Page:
For Release: July 9, 2009
Cardiac CT Is More Cost Effective When Managing Low-Risk Patients with Chest Pain in the Emergency Department
The use of cardiac CT for low-risk chest pain patients in the emergency department, instead of the traditional standard of care (SOC) workup, may reduce a patient’s length of stay and hospital charges, according to a study performed at the University of Washington School of Medicine, Seattle, WA. The SOC workup, which is timely and expensive, consists of a series of cardiac enzyme tests, ECGs and nuclear stress testing.
Fifty patients were included in the study. “We found that cardiac CT based workups in low risk chest pain patients decreased the length of hospital stay up to 20 hours and was significantly cheaper (44% less) than using the standard of care workup,” said Janet May, MS, lead author of the study. “The SOC mean length of stay was 25.4 hours and the mean length of stay for cardiac CT with observation was 14.3 hours. The mean charges for SOC were $7,597; the mean charges for cardiac CT with observation were $6,153; and the mean charges for cardiac CT without observation were $4,251,” said May.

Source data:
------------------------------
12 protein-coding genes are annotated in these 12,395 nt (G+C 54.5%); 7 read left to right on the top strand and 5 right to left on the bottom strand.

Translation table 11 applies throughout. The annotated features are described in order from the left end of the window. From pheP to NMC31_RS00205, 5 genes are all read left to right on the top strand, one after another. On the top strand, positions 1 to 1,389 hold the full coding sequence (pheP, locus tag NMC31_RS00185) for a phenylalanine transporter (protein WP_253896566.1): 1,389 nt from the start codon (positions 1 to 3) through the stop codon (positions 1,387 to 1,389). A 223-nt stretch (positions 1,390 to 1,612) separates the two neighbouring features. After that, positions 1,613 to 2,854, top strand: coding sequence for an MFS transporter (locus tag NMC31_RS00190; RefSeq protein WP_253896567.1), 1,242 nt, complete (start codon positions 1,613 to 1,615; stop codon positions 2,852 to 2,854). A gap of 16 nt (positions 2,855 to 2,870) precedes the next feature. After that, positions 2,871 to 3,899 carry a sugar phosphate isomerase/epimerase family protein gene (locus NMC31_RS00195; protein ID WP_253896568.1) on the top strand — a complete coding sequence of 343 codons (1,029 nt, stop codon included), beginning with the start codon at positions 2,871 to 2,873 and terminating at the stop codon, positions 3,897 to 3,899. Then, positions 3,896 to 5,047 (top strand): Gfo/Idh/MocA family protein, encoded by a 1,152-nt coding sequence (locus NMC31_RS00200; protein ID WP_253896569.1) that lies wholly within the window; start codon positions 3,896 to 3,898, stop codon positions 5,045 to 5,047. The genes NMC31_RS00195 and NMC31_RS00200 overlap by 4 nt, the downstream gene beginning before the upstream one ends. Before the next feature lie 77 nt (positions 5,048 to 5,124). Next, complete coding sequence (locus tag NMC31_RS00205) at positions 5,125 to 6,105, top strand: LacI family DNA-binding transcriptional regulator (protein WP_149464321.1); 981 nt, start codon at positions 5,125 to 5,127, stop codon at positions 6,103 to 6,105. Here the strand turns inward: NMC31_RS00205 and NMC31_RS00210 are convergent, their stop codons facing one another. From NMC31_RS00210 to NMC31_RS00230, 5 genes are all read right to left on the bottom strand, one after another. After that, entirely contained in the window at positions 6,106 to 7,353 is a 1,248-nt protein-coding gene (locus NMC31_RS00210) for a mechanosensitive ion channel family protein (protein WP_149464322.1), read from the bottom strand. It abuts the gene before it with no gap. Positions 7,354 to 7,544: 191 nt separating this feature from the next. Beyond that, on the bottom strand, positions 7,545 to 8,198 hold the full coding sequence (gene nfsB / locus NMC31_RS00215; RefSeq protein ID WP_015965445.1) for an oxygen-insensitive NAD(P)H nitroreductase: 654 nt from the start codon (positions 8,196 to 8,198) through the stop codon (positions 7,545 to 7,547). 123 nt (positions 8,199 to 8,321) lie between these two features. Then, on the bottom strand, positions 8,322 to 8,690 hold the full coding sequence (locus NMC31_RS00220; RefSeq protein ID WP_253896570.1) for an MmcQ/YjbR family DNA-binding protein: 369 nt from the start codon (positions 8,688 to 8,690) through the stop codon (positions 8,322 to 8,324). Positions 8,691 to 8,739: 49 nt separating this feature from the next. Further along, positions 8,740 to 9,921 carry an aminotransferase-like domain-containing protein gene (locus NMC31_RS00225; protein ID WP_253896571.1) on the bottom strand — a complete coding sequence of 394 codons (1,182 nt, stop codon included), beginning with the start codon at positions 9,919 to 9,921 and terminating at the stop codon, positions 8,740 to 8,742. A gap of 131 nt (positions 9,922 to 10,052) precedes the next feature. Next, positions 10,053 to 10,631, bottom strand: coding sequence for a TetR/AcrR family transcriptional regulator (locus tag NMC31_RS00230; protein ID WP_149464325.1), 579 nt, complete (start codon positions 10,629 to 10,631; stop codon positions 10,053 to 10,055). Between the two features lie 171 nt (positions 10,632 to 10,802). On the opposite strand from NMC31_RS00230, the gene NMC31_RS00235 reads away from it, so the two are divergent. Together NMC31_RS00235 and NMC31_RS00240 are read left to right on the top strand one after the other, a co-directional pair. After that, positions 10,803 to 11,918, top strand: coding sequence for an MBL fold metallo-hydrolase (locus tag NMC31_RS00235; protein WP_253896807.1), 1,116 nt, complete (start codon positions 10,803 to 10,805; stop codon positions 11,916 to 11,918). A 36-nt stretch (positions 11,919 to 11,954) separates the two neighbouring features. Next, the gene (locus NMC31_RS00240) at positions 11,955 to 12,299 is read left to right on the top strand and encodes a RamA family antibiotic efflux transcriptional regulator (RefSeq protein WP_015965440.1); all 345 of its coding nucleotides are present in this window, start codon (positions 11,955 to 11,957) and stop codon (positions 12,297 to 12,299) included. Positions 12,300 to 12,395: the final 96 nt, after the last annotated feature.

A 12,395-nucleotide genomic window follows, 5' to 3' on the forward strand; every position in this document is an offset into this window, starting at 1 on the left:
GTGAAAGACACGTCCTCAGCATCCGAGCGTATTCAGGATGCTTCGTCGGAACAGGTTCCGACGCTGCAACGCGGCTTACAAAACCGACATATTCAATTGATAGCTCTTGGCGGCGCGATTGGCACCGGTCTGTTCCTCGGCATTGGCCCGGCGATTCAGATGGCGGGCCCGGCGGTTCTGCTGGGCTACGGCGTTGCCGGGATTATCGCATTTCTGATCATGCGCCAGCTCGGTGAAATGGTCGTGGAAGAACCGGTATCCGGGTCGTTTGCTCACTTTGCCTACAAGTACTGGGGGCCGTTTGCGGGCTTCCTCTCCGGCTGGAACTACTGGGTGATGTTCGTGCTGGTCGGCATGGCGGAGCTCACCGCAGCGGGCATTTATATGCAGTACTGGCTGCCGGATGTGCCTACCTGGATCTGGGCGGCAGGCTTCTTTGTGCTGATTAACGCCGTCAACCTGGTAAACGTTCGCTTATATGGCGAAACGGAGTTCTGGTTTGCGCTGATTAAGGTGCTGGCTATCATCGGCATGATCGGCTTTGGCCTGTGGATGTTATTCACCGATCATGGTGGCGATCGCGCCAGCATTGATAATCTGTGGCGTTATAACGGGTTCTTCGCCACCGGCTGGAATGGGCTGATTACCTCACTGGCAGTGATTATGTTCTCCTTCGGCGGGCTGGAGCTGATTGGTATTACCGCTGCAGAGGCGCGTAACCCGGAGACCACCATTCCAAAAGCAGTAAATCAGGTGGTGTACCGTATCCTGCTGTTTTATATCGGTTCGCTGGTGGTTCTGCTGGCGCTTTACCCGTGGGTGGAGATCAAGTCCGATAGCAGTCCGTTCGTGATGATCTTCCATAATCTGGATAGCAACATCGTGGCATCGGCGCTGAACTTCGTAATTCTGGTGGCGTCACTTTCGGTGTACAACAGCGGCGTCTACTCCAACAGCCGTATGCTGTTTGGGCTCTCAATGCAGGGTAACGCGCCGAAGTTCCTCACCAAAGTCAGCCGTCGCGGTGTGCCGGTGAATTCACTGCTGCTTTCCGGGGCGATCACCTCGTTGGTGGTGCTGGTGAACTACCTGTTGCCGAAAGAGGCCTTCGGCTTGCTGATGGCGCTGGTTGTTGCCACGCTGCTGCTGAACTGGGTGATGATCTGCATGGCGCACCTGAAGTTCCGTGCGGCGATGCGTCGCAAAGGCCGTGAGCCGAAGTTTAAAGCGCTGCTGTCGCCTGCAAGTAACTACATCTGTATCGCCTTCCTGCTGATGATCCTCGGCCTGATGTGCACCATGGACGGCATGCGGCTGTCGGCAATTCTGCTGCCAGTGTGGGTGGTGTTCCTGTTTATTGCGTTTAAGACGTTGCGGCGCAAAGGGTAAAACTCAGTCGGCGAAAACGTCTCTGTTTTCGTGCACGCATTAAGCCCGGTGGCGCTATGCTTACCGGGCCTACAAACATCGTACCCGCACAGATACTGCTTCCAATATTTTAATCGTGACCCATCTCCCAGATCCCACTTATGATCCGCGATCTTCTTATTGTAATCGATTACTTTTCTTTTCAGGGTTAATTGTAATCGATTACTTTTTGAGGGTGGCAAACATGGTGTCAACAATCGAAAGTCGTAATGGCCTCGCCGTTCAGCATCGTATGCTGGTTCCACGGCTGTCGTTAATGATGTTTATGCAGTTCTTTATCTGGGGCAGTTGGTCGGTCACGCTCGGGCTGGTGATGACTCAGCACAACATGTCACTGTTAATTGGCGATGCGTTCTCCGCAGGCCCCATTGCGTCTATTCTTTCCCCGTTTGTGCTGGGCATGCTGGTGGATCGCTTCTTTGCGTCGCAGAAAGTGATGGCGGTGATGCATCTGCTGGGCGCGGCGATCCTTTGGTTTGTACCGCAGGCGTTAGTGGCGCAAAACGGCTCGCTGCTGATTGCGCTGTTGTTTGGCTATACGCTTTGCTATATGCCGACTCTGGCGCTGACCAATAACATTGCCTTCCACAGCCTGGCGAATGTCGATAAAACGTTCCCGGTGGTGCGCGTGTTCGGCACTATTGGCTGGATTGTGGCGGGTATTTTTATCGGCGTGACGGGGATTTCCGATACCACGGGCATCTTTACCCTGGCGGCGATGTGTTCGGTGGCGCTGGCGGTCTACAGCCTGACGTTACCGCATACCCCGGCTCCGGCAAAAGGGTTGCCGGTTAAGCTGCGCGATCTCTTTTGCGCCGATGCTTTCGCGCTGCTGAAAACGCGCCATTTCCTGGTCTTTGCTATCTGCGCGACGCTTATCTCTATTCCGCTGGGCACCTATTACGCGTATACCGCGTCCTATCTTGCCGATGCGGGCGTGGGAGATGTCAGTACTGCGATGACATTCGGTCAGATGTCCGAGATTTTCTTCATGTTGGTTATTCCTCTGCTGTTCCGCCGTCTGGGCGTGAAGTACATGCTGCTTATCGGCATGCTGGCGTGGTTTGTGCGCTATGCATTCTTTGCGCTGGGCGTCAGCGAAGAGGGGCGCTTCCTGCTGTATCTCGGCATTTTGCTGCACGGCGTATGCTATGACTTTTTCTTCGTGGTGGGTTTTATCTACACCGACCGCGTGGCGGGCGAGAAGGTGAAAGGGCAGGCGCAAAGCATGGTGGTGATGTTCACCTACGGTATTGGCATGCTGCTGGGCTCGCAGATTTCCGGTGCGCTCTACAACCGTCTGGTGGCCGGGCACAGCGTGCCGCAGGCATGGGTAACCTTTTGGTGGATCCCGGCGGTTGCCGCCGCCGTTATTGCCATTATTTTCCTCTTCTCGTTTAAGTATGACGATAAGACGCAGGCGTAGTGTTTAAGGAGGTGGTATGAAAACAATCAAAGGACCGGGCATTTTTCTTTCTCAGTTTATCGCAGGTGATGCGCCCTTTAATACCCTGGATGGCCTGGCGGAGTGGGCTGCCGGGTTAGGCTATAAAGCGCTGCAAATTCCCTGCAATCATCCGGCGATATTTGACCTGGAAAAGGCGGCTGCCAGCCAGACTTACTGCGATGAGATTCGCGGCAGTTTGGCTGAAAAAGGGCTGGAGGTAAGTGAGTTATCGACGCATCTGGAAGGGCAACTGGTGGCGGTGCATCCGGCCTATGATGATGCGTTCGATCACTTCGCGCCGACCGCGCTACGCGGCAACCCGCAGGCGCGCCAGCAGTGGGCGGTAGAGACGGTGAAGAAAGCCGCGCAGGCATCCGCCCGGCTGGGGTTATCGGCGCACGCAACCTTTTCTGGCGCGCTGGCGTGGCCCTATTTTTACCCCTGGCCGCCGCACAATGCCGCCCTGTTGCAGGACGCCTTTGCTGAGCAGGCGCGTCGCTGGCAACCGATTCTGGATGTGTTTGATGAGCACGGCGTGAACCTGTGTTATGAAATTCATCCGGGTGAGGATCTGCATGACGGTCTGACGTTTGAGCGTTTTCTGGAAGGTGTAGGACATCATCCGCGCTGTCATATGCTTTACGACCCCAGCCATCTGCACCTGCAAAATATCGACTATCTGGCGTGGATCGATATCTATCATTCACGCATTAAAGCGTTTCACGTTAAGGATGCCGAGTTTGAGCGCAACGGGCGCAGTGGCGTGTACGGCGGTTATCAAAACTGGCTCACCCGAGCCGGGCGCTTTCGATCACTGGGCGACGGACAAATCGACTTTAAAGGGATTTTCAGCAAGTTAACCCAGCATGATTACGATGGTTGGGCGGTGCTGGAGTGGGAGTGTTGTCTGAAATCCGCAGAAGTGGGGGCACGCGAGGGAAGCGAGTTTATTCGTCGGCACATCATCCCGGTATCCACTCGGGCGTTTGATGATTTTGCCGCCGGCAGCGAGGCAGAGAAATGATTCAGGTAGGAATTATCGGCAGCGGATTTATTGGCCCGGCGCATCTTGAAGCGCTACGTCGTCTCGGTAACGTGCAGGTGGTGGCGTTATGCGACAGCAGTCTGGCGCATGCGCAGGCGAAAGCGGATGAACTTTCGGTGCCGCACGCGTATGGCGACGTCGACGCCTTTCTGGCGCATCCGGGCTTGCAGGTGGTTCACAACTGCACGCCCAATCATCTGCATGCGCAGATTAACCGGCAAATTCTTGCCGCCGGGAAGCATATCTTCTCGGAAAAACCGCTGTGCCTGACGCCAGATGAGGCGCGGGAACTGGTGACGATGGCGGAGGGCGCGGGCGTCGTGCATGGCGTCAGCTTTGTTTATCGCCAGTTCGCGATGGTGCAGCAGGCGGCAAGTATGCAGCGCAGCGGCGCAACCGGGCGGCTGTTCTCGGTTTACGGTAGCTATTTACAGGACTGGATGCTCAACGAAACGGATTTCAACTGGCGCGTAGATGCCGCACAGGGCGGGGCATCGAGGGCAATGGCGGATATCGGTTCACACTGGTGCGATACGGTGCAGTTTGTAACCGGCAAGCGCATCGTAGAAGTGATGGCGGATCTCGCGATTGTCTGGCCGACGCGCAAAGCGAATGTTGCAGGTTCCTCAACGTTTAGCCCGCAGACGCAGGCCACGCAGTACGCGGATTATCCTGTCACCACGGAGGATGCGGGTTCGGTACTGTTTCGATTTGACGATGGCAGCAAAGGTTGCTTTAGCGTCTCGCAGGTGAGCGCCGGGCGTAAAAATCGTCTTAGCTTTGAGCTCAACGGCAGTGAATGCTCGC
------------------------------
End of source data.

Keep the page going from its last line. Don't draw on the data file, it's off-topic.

“Delivering care through emergency departments is expensive, so cost containment in that setting is critical. Over six million patients present to US emergency rooms each year with chest pain and up to 79% of those patients fall into the low-risk category,” she said.
“Our study shows that cardiac CT has the potential to significantly reduce cost and length of stay in the emergency department by rapidly identifying those patients who can safely be discharged quickly,” said May.
This study appears in the July issue of the American Journal of Roentgenology. For a copy of the full study, please contact Heather Curry via email at firstname.lastname@example.org or at 703-390-9822.
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The American Roentgen Ray Society (ARRS) was founded in 1900 and is the oldest radiology society in the United States. Its monthly journal, the American Journal of Roentgenology, began publication in 1906. Radiologists from all over the world attend the ARRS annual meeting to participate in instructional courses, scientific paper presentations and scientific and commercial exhibits related to the field of radiology. The Society is named after the first Nobel Laureate in Physics, Wilhelm Röentgen, who discovered the x-ray in 1895.
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